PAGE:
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Is your salad dressed with something else?
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by: Celebrity Recipes Magazine
 

Eating a healthy salad may not be as safe as you think. You may not know it, but certain micro-organisms could be part of the Caesar, Thousand Island or Ranch dressing of the salad you're eating. It could transmit helminthiasis, a common parasitic infection wherein one or more species of helminths take up residence in the body.

CONTAMINATED FOOD.
According to a journal published by the International Association for Food Protection, waste-water irrigation was cited as one way of contaminating fruit and vegetables with food-borne pathogens (Steele et al, 2004). Fresh or minimally processed fruit and vegetables can be sources of disease-causing bacteria, protozoa and helminths.

Most salad vegetables like tomatoes, onions, lettuce and cucumbers, which are major crops grown in waste-water irrigated fields, are widely used uncooked in salads. Helminth eggs and bacteria present in waste water can contaminate these vegetables and pose a health risk to consumers. While washing usually removes dirt and bacteria from raw produce, you cannot be entirely sure how clean and vegetables are unless you clean them yourself.

 

WHAT THE EXPERT SAYS...
According to Dr. Vicente Belizario, Jr., a doctor of tropical medicine and professor of the Department of Parasitology in the College of Public Health in UP Manila, helminth infection is more common in warm, tropical climates, which is ideal for their survival and transmission.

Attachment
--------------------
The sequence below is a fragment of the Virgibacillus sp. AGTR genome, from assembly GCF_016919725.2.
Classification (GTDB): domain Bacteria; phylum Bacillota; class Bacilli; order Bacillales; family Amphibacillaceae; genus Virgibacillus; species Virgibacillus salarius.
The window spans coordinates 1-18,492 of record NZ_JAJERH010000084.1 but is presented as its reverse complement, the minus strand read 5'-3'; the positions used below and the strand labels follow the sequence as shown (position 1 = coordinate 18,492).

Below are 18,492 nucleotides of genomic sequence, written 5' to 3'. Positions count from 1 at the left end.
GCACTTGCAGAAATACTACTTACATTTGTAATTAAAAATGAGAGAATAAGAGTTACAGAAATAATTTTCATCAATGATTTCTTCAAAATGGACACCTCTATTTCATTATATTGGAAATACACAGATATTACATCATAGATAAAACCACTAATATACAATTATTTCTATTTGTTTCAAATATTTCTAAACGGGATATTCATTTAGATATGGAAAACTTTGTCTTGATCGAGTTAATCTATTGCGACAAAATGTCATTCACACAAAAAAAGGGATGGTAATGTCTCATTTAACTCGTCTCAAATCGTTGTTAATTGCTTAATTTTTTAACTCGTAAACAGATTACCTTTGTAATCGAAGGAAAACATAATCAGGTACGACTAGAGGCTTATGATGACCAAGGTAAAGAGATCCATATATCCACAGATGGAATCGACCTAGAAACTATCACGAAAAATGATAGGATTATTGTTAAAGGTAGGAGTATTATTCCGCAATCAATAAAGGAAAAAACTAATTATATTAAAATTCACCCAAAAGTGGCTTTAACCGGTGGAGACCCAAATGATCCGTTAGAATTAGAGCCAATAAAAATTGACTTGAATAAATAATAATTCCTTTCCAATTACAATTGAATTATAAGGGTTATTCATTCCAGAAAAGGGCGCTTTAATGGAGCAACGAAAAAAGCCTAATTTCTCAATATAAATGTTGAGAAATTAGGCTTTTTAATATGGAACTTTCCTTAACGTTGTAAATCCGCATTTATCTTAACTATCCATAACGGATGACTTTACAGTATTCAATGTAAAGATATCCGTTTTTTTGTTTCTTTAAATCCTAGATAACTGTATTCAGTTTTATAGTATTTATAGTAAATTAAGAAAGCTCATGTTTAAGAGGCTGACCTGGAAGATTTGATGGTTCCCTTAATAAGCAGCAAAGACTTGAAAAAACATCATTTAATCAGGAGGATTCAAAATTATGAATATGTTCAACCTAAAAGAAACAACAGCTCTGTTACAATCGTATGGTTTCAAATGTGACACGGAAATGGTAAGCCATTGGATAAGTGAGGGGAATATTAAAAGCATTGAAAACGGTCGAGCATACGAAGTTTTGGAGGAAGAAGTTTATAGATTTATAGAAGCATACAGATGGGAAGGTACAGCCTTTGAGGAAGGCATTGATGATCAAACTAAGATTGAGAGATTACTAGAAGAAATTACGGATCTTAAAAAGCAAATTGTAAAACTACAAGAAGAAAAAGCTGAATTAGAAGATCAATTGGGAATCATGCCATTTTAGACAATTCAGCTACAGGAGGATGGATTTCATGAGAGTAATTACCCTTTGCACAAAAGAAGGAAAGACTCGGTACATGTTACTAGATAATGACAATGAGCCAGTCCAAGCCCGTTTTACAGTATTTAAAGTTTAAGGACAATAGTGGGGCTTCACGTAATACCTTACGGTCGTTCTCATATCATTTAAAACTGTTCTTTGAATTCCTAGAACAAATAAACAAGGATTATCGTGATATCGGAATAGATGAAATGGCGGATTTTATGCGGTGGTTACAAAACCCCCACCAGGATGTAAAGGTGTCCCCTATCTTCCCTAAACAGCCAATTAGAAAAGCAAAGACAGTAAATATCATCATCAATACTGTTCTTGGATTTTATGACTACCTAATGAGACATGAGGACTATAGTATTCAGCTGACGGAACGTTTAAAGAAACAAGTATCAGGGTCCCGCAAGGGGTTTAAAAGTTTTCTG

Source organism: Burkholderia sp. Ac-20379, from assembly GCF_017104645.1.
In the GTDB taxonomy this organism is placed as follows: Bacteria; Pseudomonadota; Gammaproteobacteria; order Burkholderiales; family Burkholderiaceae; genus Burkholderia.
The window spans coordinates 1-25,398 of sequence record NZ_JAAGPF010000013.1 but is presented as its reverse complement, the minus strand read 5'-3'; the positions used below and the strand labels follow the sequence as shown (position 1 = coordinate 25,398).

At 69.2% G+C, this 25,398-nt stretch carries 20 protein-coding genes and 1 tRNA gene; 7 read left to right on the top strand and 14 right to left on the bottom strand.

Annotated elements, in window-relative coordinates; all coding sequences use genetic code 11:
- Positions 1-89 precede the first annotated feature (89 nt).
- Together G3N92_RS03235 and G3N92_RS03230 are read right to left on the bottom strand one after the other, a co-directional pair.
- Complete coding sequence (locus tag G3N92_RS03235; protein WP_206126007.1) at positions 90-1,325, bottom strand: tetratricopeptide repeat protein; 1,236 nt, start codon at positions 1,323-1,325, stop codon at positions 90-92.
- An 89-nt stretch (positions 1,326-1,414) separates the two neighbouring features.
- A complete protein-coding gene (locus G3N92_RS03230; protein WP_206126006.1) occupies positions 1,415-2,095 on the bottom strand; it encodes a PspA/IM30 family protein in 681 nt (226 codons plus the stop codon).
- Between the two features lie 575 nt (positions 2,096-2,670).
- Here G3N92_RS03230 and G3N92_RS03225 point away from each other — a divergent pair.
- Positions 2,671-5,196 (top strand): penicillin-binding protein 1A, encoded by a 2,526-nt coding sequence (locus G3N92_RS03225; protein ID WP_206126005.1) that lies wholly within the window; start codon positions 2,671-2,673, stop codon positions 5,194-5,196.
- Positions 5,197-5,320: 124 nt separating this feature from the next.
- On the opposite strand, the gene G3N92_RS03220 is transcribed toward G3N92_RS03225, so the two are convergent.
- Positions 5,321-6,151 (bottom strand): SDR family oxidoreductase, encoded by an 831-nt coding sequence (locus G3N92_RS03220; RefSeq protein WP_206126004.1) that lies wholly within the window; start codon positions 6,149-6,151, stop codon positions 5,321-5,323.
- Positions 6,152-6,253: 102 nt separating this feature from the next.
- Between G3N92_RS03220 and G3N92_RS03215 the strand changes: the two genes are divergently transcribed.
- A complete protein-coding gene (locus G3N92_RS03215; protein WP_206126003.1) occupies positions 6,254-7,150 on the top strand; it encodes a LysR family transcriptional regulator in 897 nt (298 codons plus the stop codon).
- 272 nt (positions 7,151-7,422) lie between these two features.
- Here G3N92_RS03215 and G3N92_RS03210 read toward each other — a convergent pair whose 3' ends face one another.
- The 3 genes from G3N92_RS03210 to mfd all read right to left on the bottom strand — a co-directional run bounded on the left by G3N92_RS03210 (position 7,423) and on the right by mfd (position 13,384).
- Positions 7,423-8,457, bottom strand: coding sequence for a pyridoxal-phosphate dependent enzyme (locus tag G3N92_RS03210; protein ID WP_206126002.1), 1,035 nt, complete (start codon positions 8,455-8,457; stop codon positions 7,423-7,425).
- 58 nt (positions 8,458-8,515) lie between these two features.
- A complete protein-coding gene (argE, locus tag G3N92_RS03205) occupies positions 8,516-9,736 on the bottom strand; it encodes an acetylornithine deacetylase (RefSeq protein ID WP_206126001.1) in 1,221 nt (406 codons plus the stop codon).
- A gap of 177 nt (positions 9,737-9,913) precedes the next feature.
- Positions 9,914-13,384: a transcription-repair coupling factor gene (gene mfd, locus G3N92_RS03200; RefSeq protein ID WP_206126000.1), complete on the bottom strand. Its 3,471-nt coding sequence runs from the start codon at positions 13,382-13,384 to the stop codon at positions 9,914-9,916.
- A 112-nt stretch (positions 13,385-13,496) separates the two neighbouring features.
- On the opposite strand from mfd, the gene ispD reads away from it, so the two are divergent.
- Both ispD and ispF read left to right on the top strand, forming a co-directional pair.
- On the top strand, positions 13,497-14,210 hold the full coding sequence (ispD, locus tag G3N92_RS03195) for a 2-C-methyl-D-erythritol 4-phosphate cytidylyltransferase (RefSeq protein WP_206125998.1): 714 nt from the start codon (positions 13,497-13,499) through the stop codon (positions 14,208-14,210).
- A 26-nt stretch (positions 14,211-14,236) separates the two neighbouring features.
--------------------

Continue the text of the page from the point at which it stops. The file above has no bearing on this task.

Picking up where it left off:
He adds that roundworm infection and other parasitic diseases result from a lack of appropriate personal hygiene and sanitation measures. Roundworms enter the body via unwashed or contaminated raw food or picked up from soil.

Hookworms, on the other hand, enter the body via contaminated drinking water or through bare feet. The larvae migrate to the small intestine, where they survive by taking nutrients from the intestinal walls.

Early infections may result in on-and-off abdominal pain or discomfort. The consequences of chronic intestinal helminth infections may include poor cognition skills, lack of concentration, anemia, malnutrition, incessant coughing and a life-threatening condition wherein several worms inadvertently coil and around one another, creating ball-like formations called boluses, and block narrow passageways such as the intestines.

 

PREVENTION.
Helminth infection can occur in anyone, regardless of age and income bracket. But the good news is, it is preventable and treatable. Here are few precautions to prevent parasitic infection:

  • Use separate cutting boards for meats, veggies and breads. Helminth eggs from contaminated produce can seep into the board and contaminate anything else you put on it.

  • Thoroughly cleanse with soap and water the cutting knives and chopping boards used on Vegetables, fruits, meats, etc.

  • Wash your hands thoroughly after working in the garden.

  • Wash vegetables and fruits thoroughly, particularly salad items, as they may harbor parasites.

  • Whenever you can, steer clear of salad bars. They may contain improperly washed produce that can transmit helminth eggs that will hatch in the body.

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June 24, 2017

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